The rates of sexually transmitted diseases have increased, officials warn, and this is happening on a national level.
The health experts say that dating apps, which encourage casual and even anonymous sexual encounters, are responsible for this increase in STD cases.
Also, the officials warn that having unprotected sex, having sexual relations with multiple partners and having sex while being under the influence of drugs or alcohol, are risk factors that could lead to sexual transmitted infections.
Health experts found that arranging sex dates using popular dating apps like Tinder and Grindr play an important part in the rise of STDs like syphilis, gonorrhea and even HIV.
Officials at the Rhode Island Department of Health reveal that there was an increase by 79% in syphilis cases from 2013 to 2014.
The report also says that HIV cases rose by 33% during the same period.
According to Nicole Alexander-Scott, director of Rhode Island Department of Health, although there has been significant progress in combating STDs and HIV in the last years, recent findings suggest there is still more work to be done.
The department added that the recent rise in STD cases in Rhode Island suggests there is a national trend happening.
The report shows that new cases of syphilis, HIV and AIDS are on the rise among gay, bisexual and other men who engage in sexual relations with men, and this is happening at a faster rate compared to other populations.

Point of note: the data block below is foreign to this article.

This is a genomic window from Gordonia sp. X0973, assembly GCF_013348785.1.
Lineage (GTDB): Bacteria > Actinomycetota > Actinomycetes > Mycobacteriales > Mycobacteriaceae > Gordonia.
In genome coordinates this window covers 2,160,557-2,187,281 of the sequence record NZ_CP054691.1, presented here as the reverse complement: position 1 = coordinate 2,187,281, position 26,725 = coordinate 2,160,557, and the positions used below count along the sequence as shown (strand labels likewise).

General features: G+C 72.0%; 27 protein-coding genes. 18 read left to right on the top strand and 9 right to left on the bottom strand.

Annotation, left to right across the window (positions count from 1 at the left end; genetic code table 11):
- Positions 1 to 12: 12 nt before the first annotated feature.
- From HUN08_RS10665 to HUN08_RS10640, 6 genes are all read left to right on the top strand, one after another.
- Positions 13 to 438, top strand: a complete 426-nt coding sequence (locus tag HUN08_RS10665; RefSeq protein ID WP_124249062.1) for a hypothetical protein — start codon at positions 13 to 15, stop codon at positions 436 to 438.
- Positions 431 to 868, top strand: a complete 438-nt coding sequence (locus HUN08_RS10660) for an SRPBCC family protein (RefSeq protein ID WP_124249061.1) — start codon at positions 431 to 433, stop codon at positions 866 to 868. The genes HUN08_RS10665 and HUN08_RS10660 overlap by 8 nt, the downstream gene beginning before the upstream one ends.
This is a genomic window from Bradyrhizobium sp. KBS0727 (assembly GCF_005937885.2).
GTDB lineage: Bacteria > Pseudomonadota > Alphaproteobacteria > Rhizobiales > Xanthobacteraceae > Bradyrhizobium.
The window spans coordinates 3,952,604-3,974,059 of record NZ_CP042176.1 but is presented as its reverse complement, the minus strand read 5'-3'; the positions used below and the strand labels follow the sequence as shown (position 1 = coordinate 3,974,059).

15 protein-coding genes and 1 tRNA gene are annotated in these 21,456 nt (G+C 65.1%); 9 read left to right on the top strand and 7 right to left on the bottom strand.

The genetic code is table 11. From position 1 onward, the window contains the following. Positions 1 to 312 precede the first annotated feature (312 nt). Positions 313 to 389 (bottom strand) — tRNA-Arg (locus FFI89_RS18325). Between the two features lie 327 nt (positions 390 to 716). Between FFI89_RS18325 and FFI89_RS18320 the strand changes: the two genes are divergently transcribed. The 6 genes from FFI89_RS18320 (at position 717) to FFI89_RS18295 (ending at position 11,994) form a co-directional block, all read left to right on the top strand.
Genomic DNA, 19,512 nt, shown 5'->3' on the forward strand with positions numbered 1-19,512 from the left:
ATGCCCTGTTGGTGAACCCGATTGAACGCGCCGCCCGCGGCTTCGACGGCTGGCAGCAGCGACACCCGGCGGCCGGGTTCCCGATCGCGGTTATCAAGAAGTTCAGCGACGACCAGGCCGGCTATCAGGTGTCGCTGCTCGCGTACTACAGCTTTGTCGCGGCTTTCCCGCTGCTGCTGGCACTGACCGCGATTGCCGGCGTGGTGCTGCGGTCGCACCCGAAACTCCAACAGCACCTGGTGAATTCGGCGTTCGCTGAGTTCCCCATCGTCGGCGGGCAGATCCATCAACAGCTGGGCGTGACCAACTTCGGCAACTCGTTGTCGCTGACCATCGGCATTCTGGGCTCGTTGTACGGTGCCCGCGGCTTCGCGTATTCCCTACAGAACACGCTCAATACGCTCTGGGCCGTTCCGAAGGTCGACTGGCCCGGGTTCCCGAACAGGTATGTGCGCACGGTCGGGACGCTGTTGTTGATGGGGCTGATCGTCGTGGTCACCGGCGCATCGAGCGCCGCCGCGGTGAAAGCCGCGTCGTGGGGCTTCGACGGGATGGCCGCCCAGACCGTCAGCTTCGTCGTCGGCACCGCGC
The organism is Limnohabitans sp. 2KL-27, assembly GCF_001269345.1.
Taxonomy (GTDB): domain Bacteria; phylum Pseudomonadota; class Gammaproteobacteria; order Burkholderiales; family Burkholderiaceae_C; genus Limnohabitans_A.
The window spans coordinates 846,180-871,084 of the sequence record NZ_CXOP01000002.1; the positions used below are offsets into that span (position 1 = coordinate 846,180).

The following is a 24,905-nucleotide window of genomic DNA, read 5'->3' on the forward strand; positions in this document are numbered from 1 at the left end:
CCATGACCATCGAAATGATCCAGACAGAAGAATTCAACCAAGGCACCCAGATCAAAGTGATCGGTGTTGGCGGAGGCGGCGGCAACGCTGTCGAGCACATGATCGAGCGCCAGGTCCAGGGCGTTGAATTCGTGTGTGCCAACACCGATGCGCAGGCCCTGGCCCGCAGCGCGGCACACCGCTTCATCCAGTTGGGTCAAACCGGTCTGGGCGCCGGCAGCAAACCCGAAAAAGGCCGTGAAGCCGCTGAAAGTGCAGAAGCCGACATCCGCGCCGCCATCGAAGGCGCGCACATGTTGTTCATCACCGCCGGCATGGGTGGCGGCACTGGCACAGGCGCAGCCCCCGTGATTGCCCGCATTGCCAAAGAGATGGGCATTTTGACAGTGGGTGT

According to recent reports, STD infection rates are higher among African-Americans, Hispanic and young adult populations.
Ms. Alexander-Scott added that Rhode Island is very fortunate to have specialized agencies and organizations helping those who need to be educated, tested and treated for STDs.
She said that specialized public health programmes have been very helpful in reducing the number of STD cases in Rhode Island over the past thirty years.
The testing of pregnant women has eliminated the number of babies who are born to mother infected with HIV.
Also, needle exchange programmes have helped reduce the transmission of STDs among drug users.
Rosemary Reilly-Chammat, an expert in HIV and AIDS, said that the new data points out how important it is to encourage young people to talk to health officials, like doctors and nurses. It’s very important that these young people talk to an expert before and after they become sexually active.
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